China Pledges ‘Targeted Military Actions’ as Revenge for Pelosi’s Taiwan Visit
The Chinese People’s Liberation Army mobilized warships, aircraft and tanks on August 2 and vowed “targeted military actions” in response to United States House Speaker Nancy Pelosi’s visit to Taiwan.
Taiwan is a democratic island nation of 23.6 million people on the northern end of the South China Sea. The overwhelming majority of Taiwanese would like the country to be internationally recognized and fully independent, charting a path into the future based on the will of the people.
But Chinese Communist Party (ccp) leaders view Taiwan as part of China. Since the time of Mao Zedong, they’ve seen it as the national equivalent to a rebellious teenager defying its parent country. Chinese leaders are determined to deliver whatever correction and discipline necessary to end the rebelliousness and bring Taiwan under their control. Xi Jinping, the head of the ccp, has said on several occasions that he is willing to use military force, if necessary, to subdue Taiwan. “We make no promise to renounce the use of force and reserve the option of taking all necessary means,” Xi said in 2019.
The U.S., for its part, has attempted a somewhat delicate balancing act between the two since 1979. Washington withdrew its official recognition of Taiwan as a sovereign nation that year and moved to recognize China as the “sole legal government of China.” This is the so-called One China policy, under which the U.S. has maintained formal relations with China while keeping unofficial ties with Taiwan.
At the same time, America has also pursued a policy of strategic ambiguity regarding its commitment to defend Taiwan in the event that it is attacked. The U.S. supports Taiwan and gives it military aid and equipment so it can deter invasion. But America’s official policy does not directly state whether U.S. forces would be deployed to assist Taiwan in the event of an invasion.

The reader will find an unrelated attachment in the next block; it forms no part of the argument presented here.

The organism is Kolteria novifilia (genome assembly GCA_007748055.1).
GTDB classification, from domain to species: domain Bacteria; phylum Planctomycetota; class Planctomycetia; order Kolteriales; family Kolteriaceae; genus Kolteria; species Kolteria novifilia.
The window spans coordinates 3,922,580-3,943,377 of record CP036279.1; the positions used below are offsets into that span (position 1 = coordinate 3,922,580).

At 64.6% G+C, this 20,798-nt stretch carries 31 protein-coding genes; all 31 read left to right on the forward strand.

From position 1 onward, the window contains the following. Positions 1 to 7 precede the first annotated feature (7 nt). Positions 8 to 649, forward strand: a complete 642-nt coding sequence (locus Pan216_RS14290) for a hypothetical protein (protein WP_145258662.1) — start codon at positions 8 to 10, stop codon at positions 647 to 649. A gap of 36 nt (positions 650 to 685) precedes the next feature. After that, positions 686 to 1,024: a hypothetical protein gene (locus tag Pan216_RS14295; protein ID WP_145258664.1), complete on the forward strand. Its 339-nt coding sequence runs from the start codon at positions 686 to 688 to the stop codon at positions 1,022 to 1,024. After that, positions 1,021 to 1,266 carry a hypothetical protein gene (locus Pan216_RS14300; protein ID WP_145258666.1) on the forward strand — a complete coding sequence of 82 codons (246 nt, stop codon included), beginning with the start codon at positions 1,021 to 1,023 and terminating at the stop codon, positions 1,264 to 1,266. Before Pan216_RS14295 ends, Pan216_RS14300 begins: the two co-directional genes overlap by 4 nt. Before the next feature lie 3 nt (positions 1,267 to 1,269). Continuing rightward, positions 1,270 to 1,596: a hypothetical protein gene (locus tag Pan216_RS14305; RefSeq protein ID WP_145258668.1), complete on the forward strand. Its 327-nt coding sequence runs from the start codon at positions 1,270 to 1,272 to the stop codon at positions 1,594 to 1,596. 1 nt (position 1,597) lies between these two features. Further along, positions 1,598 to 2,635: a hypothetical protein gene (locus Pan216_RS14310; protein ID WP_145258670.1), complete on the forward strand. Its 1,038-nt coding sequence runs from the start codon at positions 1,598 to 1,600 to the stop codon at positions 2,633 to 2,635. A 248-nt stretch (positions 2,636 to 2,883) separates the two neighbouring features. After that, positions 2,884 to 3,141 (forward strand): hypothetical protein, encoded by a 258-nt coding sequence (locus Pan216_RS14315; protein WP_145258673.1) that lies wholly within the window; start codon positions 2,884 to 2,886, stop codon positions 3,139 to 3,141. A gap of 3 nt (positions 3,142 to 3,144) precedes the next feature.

It is plain to see why the Taiwanese welcomed Pelosi’s visit. As speaker of the U.S. House of Representatives, she is the second in line to the presidency. She is the highest-level official to visit Taiwan since 1997, when her predecessor Newt Gingrich made the trip. Her visit is seen as a signal that America is determined to uphold the status quo—to preserve Taiwan’s autonomy.
The Chinese see the visit as a deeply provocative challenge to their claim on Taiwan. The matter to them is not a foreign-policy issue but a domestic one. So they fumed at this signal of U.S. solidarity and deployed military forces near Taiwan in response. China announced live-fire drills by the People’s Liberation Army (pla) to take place August 4–7. These include, for the first time, war games that will take place east of Taiwan, at a location the Taiwanese say violates their territorial waters.
China also scrambled 21 warplanes into Taiwan’s Air Defense Identification Zone, some of which came within a hair of the Taiwan Strait median line that delineates Taiwanese airspace.
“These announced exercises are not only unprecedented in scope but also likely in scale,” M. Taylor Fravel, director of the Security Studies Program at the Massachusetts Institute of Technology, told the Wall Street Journal. The current set of drills “reflects capabilities that the pla simply did not have in 1995–1996,” she said, referring to a spate of Chinese land and sea drills staged in response to Taiwan’s president traveling to the United States.